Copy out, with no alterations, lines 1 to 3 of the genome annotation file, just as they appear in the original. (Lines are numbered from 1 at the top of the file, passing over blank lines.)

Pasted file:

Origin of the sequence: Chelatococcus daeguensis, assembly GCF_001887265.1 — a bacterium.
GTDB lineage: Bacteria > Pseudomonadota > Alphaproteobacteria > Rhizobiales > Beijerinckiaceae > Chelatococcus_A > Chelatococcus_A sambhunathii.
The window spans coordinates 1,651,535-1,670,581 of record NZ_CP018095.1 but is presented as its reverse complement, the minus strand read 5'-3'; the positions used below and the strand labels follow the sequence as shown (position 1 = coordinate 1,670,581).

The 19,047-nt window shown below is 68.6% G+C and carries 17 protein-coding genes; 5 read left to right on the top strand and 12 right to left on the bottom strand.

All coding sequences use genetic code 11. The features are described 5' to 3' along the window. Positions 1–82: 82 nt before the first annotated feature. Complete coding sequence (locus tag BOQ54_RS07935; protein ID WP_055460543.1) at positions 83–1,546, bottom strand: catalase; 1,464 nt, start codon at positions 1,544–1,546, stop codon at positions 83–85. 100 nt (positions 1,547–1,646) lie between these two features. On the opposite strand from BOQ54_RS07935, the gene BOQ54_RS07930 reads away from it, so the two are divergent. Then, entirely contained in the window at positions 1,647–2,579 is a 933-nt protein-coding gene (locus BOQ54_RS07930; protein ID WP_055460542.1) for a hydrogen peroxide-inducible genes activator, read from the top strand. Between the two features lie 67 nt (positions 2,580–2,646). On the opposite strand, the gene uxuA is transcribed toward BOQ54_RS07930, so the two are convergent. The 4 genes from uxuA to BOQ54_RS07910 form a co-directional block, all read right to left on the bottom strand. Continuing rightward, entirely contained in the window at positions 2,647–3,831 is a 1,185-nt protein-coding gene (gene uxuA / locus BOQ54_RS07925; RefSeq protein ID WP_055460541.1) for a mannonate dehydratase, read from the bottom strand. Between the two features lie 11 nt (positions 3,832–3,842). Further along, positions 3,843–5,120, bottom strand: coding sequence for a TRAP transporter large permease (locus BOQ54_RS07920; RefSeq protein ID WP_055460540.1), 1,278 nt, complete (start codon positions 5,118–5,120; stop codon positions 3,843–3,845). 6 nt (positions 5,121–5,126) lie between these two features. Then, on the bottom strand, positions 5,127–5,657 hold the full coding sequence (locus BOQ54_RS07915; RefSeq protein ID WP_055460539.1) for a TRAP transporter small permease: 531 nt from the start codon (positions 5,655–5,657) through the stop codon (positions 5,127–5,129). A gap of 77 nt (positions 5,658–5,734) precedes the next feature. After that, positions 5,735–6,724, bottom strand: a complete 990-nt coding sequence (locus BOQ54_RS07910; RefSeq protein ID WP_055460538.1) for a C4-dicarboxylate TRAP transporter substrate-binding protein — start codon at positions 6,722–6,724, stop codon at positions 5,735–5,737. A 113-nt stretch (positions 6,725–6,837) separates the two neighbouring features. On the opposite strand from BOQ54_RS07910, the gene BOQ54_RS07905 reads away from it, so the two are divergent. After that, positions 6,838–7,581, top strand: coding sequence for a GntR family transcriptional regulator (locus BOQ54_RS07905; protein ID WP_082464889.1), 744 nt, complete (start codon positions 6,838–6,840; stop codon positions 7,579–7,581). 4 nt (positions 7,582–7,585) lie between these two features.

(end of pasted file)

Origin of the sequence: Chelatococcus daeguensis, assembly GCF_001887265.1 — a bacterium.
GTDB lineage: Bacteria > Pseudomonadota > Alphaproteobacteria > Rhizobiales > Beijerinckiaceae > Chelatococcus_A > Chelatococcus_A sambhunathii.
The window spans coordinates 1,651,535-1,670,581 of record NZ_CP018095.1 but is presented as its reverse complement, the minus strand read 5'-3'; the positions used below and the strand labels follow the sequence as shown (position 1 = coordinate 1,670,581).